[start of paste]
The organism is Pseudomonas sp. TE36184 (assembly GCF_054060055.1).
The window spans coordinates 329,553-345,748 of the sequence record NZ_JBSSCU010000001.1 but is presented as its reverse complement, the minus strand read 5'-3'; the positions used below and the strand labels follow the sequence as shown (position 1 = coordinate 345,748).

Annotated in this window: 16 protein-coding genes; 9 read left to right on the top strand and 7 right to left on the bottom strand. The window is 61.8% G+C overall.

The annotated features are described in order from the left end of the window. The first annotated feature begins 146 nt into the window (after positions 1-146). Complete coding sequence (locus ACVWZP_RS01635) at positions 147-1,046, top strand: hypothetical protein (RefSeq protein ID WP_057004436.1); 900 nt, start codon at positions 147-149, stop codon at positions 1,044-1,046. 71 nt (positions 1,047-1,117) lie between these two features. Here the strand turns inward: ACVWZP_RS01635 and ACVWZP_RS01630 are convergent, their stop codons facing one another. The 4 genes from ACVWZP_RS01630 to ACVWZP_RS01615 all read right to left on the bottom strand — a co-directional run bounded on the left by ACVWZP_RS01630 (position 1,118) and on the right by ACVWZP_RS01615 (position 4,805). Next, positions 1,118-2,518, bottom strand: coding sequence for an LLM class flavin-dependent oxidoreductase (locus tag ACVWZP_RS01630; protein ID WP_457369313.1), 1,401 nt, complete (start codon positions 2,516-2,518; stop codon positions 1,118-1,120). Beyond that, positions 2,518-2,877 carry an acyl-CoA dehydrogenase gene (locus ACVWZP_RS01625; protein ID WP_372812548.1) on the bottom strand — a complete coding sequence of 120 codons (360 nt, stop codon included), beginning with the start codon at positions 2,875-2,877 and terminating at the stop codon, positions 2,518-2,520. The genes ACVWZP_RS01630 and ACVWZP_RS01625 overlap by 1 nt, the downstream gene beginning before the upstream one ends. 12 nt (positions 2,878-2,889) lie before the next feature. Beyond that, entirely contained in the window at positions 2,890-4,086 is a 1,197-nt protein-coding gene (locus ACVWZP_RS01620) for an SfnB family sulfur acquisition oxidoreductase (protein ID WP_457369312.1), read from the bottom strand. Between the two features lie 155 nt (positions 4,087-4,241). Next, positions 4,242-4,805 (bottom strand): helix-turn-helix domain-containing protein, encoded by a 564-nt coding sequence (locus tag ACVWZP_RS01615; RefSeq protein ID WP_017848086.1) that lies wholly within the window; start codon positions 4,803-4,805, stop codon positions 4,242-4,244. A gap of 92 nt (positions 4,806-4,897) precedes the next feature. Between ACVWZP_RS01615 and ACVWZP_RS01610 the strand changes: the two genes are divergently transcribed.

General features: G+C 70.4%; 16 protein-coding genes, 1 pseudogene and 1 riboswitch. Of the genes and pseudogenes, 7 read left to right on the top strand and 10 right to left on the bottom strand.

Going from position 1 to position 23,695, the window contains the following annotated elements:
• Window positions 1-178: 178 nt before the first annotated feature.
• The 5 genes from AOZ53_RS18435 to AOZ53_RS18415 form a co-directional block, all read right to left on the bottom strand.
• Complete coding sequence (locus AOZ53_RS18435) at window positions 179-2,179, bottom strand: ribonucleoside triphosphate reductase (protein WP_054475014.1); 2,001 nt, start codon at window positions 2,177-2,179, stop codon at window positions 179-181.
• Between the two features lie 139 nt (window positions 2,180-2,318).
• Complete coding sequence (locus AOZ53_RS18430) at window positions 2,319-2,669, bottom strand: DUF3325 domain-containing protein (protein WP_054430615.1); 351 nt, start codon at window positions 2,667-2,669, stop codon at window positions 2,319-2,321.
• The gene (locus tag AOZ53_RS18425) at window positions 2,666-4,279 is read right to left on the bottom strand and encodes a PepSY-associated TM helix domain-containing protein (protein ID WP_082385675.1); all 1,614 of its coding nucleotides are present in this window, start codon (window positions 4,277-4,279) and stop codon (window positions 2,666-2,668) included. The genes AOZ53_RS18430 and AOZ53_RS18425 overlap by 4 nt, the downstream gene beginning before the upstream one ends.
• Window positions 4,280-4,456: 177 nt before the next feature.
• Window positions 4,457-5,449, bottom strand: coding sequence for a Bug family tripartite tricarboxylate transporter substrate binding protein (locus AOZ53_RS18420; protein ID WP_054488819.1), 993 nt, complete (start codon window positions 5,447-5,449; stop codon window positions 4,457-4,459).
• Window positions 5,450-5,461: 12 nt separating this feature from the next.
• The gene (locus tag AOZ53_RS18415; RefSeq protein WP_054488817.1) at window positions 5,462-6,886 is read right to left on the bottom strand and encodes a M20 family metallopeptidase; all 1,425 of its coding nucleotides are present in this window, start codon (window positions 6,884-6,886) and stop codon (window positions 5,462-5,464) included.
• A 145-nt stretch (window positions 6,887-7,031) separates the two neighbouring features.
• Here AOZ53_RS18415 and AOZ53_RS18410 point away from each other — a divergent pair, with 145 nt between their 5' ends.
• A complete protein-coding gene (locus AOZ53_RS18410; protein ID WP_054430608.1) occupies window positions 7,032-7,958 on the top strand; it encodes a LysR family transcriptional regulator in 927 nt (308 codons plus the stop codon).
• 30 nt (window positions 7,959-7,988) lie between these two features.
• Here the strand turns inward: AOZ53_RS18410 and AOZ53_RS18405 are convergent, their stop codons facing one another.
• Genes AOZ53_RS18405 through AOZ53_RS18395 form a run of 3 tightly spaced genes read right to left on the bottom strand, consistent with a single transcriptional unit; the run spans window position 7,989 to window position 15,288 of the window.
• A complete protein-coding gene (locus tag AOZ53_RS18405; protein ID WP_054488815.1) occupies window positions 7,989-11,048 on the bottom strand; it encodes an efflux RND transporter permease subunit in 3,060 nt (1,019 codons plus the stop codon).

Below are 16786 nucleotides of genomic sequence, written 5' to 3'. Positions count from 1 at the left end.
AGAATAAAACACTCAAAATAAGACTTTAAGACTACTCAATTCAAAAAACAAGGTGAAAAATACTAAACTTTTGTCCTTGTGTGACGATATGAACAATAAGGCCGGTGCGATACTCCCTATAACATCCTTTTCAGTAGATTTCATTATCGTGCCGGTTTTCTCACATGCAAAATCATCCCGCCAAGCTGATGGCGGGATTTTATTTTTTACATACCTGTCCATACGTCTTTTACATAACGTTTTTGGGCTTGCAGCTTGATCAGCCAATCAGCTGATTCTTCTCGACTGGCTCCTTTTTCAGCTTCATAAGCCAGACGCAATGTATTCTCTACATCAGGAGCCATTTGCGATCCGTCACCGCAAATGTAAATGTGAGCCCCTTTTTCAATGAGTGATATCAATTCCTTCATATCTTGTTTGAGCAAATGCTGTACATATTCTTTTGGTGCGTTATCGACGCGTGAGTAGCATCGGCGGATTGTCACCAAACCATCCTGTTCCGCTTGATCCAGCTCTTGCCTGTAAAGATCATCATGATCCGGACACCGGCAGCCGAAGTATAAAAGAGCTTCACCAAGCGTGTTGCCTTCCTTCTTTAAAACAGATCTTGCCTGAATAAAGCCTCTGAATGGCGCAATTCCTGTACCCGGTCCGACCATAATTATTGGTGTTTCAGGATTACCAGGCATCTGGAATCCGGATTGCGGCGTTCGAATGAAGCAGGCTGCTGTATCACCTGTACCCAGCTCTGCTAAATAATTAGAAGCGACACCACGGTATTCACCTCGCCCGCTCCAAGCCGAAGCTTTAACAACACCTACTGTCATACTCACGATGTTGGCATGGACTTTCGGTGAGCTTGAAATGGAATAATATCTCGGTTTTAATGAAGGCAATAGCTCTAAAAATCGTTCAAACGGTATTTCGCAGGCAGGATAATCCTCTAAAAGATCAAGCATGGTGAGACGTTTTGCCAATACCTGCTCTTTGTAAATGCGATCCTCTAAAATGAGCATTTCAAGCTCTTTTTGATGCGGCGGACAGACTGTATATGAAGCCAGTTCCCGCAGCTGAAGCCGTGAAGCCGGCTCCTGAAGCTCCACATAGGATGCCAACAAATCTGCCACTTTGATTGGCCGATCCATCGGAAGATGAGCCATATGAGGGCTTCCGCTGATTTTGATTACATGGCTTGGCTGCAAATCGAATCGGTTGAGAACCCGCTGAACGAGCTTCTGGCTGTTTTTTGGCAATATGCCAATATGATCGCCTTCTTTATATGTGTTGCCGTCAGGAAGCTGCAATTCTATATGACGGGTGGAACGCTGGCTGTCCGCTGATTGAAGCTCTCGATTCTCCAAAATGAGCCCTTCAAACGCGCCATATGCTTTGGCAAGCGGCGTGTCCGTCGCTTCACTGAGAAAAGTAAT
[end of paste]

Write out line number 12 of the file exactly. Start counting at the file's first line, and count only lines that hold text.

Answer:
• The gene (locus tag AOZ53_RS18425) at window positions 2,666-4,279 is read right to left on the bottom strand and encodes a PepSY-associated TM helix domain-containing protein (protein ID WP_082385675.1); all 1,614 of its coding nucleotides are present in this window, start codon (window positions 4,277-4,279) and stop codon (window positions 2,666-2,668) included. The genes AOZ53_RS18430 and AOZ53_RS18425 overlap by 4 nt, the downstream gene beginning before the upstream one ends.